Waiting And Praying For The End
In my house it’s easy to tell how close I am to turning in a book.
1–We eat takeout and frozen foods from the last decade.
2–I begin to wear clothing that under normal circumstances I would use to dust my furniture.
3–I can’t remember the date, often even the month, since it does NOT coincide with the month I’m writing about.
4–When the neighbors actually catch sight of me, they ask if I’ve been away.
5–I ask doctors and dentists if I’ll survive until October 31st if I don’t have that root canal or pesky laser treatment on my retina.
6–I wake up in a cold sweat in the middle of the night.
Lately cold sweat and I have become friends. I’ve even contemplated counting cold sweat as a shower and thereby saving myself the minutes it takes to stand in a real one. I am nearing a deadline and I still have ten chapters to write.
Deadlines are never fun, but some are worse than others. One Mountain Away, which comes out next August has been a difficult book to write. Some books are like that, and the truth is, after publication how hard or easy it was is never clear to anyone but me-and all those poor souls who listened to me complain. Books I’ve cold-sweated over and books that just seemed to write themselves are either good or not-so, simply because they are. Never because I worried more or less as I wrote them.
By the time all the pieces of this book began to fall into place, months had drooped by. Now I’m working at high speed. Yesterday I finally took a break to outline the end. After lots of work I’d gotten the first two-thirds of it outlined, but there was still the last third to go. Of course, I didn’t know the remainder was the final one-third. I hoped it was the final one-fourth. But no such luck. After carefully counting all the threads I had to tie, ten chapters emerged. Now, granted, they may be short chapters. I am, in fact, praying they will be. Everything’s been set up. We don’t need scenery or in-depth characterization now. We need to find out what happens.
Endings are tricky. Because I’ve wrestled so hard with these characters, they’re now old friends. I know how they feel, how they think, how they’ll react. I also know that when I finally get the end I’m seeking, I will be sad to say goodbye.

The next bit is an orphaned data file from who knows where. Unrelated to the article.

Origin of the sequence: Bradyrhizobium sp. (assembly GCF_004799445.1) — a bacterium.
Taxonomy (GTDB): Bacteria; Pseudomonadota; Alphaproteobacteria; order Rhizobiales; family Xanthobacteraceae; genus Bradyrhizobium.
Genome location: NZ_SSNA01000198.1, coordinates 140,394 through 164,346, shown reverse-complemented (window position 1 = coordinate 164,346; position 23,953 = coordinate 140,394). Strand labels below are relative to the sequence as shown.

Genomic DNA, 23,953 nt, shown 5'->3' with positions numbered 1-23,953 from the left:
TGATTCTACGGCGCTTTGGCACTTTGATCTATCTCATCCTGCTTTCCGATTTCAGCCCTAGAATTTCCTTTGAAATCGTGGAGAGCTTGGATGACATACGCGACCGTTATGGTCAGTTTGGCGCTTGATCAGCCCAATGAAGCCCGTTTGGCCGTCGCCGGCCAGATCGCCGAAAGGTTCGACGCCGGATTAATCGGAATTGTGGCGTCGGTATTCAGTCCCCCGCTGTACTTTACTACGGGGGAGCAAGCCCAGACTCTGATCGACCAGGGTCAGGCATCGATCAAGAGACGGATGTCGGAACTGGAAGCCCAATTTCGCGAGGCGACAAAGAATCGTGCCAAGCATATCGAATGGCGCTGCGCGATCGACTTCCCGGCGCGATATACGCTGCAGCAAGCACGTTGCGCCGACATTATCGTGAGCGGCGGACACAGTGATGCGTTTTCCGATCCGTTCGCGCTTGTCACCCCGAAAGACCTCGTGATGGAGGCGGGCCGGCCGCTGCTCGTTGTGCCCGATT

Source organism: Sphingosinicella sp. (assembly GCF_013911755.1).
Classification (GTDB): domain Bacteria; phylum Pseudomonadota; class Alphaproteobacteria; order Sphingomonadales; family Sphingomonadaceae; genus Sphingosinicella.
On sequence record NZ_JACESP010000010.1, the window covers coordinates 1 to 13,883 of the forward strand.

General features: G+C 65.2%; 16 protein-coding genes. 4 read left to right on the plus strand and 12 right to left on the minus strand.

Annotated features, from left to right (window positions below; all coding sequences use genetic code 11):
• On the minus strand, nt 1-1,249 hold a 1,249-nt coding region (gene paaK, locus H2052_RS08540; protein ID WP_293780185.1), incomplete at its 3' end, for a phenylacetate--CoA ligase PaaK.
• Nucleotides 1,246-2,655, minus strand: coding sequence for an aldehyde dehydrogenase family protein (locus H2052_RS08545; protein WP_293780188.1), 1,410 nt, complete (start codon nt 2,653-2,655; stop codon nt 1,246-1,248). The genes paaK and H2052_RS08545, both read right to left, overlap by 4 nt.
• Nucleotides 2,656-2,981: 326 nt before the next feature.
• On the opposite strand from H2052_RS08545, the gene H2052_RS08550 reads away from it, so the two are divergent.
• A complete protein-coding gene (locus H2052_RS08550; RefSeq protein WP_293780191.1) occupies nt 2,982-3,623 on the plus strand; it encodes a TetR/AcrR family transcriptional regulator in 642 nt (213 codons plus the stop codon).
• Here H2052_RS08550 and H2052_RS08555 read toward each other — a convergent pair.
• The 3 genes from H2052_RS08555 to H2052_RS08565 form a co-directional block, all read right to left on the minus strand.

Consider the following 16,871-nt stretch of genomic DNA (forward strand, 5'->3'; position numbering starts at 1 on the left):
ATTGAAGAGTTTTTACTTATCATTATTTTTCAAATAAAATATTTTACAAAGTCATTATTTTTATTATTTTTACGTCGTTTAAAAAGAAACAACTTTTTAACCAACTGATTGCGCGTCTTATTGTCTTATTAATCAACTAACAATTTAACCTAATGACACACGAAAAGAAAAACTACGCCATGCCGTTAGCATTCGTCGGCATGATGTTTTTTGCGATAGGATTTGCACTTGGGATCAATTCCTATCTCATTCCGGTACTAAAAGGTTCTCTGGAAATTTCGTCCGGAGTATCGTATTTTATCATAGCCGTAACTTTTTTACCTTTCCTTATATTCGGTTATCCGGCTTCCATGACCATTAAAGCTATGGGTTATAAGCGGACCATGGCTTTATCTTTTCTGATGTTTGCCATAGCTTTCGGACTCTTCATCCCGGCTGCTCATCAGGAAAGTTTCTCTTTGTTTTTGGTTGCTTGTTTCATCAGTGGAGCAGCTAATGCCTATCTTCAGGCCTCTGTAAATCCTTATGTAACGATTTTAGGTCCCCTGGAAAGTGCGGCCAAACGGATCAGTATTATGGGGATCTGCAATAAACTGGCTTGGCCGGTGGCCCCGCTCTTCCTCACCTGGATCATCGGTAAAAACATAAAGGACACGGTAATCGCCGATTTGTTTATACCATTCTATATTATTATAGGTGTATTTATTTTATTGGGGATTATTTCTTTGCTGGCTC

The good news? This is the first book of a series. Next year many of these characters and I will be together again, sweating, prodding each other, hoping for a happy ending. And you know what? I’ll probably be thrilled. Writing a book is like having a baby. Once we hold the little darling in our arms, we’re overtaken by amnesia. We just can’t wait to do it again.
One Mountain Away…I like the title. You just have to climb the mountain of writing it before we can read it. 🙂 Hang in there!
I’m hanging. 🙂
Did you see: http://myreadingroom-crystal.blogspot.com/2011/09/book-review-sunset-bridge-by-emilie.html
I did, and what a wonderful review it is.
You can do it Emilie!!! Can’t wait to read it 🙂 You go girl <3 ya
Thank you, cheerleading is much appreciated on this blog.
And it’s just like having a baby. Everyone is waiting to see the little darling and give it a good hug also. But there is no audience participation for the growing. And you’re on the downhill side.
Thanks for the reminder. Of course we can hope that’s downhill in the best sense of the word. 🙂
We appreciate whatever you have to go through to enrich our lives with your wonderful books!
It’s always fascinating to read about your writing process. I join the others in looking forward to this newest endeavor of yours, and love hearing that it is the beginning of another series!
Done the retina thing–not fun but alternatives like no sight are worse. DO IT NOW!!!! Slight headache for a couple of hours later but FAR easier than detached retina surgery which will mess your eyesight for many days!
You’re right and I do go in tomorrow. This is what they call a retinal occlusion, and hopefully this will prevent surgery. But some things can’t wait. Even for deadlines. Hope your eyesight is A-OK.